Go with perspective
Articles & Publications

Use Your Business Lawyer Wisely

Many companies do not work with their lawyer in a very efficient way, and as a result end up spending significantly more money than is necessary for services that are less than optimal. Keep the following in mind to improve your company’s legal services in terms of cost, effectiveness and responsiveness.

Keep your lawyer informed.

 

Most business lawyers bill by the hour and, as a result, clients try to minimize their contact with them. However, you are far better off in the long run if your lawyer is kept current as to your company’s activities. Discuss how you might set up a regular program to keep your lawyer up to date as part of your team. For example, invite your lawyer to attend your board meetings. Send your lawyer periodic emails with status updates. Meet your lawyer for breakfast or lunch a few times a year; a good lawyer should not charge you for this time and will be glad to have the opportunity to get to know you and your business “off the clock.” But, do bear in mind that a lawyer’s inventory is her time, so don’t abuse the right.

Many lawyers can provide services beyond mere legal advice. For instance, many business lawyers will have a network of contacts in accounting, banking and insurance that you can easily tap into if your lawyer knows what your business needs are. Some corporate lawyers will have ties to the venture capital and angel investor community. Keeping your lawyer informed about your company’s activities, needs and goals can open a lot of doors for you.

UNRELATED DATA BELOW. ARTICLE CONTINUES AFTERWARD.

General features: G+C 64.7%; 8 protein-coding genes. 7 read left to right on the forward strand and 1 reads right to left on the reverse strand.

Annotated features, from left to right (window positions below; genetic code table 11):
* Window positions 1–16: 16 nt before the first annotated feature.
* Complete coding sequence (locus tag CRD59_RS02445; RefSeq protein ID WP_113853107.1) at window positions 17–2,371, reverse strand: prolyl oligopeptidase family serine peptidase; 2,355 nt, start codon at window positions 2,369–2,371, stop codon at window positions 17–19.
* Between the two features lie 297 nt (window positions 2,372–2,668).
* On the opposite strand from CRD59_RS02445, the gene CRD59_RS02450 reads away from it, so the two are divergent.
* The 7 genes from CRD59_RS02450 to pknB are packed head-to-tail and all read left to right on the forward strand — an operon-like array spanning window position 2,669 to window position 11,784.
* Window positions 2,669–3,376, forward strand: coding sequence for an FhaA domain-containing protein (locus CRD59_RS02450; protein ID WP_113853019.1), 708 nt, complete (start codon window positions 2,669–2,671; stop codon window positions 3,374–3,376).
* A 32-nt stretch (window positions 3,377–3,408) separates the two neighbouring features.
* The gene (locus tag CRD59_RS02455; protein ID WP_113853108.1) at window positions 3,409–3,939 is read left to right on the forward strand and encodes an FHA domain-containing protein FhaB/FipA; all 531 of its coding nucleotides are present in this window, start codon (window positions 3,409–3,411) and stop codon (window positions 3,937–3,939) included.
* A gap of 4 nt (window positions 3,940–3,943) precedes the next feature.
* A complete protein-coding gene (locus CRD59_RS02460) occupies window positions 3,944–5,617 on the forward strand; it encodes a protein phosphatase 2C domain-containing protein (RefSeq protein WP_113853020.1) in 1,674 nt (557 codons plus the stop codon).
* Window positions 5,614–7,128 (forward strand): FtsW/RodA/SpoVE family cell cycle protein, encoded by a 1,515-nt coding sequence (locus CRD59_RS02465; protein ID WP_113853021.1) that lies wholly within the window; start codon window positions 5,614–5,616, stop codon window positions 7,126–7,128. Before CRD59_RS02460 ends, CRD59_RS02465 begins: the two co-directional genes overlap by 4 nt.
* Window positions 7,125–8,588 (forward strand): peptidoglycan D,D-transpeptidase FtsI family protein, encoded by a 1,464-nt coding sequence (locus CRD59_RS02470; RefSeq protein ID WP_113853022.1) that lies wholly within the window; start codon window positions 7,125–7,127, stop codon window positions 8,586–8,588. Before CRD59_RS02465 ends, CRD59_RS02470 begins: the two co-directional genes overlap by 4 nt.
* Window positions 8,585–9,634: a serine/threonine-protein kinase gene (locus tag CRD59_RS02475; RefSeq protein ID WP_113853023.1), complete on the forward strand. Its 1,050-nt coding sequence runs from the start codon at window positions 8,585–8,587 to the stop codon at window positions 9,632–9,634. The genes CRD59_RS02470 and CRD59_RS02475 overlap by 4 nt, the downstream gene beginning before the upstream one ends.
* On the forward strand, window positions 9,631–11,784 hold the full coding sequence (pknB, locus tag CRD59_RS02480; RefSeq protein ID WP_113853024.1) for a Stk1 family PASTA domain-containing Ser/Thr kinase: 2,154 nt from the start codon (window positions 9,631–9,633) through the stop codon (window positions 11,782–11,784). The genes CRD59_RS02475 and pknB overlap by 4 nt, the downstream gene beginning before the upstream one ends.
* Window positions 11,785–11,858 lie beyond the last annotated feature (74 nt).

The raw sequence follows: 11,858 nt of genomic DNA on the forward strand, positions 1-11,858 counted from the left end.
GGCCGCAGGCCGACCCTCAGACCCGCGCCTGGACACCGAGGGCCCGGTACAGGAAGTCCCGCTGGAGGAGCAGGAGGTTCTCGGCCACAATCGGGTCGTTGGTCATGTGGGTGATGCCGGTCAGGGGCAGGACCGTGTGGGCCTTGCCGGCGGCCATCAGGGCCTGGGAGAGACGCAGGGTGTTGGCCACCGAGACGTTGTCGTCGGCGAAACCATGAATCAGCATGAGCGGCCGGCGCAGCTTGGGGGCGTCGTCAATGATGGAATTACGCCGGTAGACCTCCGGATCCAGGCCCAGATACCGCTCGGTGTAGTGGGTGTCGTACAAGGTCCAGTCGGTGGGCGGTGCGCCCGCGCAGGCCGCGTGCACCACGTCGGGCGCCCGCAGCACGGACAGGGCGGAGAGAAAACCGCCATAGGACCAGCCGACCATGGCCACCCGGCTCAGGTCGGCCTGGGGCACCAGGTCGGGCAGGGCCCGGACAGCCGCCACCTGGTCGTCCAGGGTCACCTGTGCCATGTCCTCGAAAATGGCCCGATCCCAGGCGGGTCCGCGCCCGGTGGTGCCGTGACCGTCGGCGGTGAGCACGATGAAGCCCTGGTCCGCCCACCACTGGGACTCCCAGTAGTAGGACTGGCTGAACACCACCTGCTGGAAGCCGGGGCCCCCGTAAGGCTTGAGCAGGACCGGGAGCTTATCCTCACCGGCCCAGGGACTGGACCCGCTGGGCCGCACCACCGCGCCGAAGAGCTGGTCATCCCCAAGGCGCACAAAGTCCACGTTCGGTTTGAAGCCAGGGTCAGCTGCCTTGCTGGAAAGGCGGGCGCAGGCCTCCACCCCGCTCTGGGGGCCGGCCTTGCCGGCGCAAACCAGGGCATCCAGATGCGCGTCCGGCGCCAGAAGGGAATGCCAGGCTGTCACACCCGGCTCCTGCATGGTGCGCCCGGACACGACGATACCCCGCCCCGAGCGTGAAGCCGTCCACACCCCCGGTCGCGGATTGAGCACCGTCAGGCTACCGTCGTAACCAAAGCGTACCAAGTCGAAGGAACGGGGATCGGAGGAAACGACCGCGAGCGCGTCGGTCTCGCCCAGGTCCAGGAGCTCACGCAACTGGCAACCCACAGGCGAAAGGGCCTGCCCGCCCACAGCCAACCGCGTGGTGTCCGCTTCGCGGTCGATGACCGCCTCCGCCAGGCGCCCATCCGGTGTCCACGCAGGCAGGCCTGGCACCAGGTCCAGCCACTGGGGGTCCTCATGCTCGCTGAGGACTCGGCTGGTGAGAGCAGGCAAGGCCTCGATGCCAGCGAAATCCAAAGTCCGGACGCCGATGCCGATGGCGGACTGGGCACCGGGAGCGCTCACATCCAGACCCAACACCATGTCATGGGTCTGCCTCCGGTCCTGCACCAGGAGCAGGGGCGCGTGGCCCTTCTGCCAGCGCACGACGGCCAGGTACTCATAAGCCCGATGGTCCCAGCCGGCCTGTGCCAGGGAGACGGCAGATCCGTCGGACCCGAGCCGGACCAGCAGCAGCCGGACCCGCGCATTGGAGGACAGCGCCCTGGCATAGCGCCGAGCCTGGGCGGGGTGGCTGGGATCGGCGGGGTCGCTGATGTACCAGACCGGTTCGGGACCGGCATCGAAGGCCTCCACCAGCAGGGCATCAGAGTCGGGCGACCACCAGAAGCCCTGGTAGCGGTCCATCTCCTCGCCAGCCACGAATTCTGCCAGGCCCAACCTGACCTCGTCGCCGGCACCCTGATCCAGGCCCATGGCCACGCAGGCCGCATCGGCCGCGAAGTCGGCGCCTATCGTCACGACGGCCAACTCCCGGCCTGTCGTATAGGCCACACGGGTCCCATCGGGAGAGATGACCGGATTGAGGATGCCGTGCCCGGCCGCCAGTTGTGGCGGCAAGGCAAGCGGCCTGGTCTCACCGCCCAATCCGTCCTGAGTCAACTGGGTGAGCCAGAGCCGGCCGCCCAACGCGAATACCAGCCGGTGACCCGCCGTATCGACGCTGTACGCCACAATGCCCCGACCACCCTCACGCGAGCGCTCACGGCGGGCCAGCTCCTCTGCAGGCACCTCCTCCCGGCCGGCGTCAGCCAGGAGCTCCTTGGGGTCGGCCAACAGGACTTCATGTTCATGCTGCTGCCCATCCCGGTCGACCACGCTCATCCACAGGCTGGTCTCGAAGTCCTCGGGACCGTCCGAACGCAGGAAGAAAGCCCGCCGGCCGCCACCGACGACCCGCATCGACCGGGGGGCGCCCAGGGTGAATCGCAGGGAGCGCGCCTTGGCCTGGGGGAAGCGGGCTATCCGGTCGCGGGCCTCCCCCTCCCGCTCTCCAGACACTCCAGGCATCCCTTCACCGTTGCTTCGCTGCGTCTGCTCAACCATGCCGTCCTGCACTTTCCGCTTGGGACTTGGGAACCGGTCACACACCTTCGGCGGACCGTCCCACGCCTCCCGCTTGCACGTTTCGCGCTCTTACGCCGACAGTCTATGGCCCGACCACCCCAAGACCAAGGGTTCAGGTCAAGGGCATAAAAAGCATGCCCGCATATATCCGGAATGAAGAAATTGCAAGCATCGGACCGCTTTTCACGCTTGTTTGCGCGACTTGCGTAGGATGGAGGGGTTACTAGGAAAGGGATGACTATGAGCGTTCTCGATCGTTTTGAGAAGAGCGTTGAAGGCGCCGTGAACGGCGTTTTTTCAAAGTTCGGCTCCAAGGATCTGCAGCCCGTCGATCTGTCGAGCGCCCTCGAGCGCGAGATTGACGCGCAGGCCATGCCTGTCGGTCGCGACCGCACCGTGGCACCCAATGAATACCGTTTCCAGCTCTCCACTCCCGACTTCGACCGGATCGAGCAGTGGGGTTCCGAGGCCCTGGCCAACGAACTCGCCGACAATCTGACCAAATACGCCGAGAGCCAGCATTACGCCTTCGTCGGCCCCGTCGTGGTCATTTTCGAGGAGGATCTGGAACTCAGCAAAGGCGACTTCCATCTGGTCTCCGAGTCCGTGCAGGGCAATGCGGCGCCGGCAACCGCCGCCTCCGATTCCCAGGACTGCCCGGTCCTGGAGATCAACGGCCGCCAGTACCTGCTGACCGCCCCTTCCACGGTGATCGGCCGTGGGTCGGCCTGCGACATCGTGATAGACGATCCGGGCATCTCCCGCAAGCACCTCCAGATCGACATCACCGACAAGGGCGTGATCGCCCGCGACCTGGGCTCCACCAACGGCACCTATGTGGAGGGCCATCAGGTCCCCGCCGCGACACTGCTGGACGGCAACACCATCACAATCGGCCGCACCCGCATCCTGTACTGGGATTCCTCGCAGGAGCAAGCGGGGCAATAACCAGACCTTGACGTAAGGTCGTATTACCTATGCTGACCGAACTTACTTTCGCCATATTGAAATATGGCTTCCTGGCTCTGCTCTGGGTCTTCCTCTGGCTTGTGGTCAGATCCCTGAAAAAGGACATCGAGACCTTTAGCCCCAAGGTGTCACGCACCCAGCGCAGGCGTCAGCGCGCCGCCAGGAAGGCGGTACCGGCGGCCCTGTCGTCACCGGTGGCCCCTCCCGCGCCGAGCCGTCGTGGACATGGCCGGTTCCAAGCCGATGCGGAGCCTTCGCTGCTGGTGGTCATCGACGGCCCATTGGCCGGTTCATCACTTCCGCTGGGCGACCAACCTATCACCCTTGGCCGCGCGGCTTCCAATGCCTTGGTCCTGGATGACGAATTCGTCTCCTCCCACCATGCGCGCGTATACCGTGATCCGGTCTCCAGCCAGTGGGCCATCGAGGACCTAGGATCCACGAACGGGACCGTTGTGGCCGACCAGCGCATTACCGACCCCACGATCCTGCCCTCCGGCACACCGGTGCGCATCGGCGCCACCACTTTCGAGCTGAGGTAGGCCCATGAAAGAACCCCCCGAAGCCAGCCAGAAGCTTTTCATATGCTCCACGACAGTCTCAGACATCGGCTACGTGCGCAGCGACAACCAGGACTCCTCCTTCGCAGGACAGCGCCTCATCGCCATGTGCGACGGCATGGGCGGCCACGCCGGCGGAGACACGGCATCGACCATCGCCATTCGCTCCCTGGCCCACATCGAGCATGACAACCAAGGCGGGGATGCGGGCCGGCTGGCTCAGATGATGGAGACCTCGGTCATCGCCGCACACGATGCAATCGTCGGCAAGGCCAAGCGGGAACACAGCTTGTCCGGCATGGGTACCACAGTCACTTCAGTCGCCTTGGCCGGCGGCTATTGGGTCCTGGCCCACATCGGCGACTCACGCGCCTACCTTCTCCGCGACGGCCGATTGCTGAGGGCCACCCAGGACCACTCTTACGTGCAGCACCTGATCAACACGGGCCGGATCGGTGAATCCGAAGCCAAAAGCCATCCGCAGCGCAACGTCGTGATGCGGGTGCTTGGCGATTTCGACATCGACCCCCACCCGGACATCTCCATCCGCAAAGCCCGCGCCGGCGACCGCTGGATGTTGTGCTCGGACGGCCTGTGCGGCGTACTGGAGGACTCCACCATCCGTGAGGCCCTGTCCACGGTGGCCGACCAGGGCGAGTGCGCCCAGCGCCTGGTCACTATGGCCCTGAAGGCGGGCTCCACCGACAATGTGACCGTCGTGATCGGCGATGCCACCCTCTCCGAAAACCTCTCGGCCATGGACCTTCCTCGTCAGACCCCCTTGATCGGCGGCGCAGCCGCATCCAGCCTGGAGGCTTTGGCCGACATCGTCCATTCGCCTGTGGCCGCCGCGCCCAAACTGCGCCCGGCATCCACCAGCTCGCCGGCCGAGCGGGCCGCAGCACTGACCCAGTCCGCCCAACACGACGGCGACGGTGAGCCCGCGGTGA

Be proactive rather than reactive.

 

Be proactive with your attorney to help you catch problems before they become too serious. Too often, lawyers find out about a legal issue the company is facing after it’s too late to nip it in the bud easily. Avoid the predicament of clients who say to their lawyer “I signed this agreement. Could you review it and let me know that it’s OK?” By this time, it’s too late and it’s usually not OK. Have your lawyer review any significant agreements before signing them. Don’t try to do your own incorporation without the help of a lawyer. And don’t issue securities without consulting with a lawyer. It will always cost more to fix something after the fact than to do it properly from the start.

Allow your lawyer to prevent fires from starting rather than just putting out the flames after the fact. Make sure you give your lawyer all the facts. You may think you are saving money by keeping the information you share with your attorney down to a bare minimum. But it may not be obvious to you which facts are relevant and which are not, and omitting a key piece of information can lead to inaccurate legal advice. Keeping your lawyer informed before taking action can help prevent you from getting sued, unknowingly giving away rights to your core technology, jeopardizing important employee and customer relationships, and compromising other important aspects of your business.

Stay organized.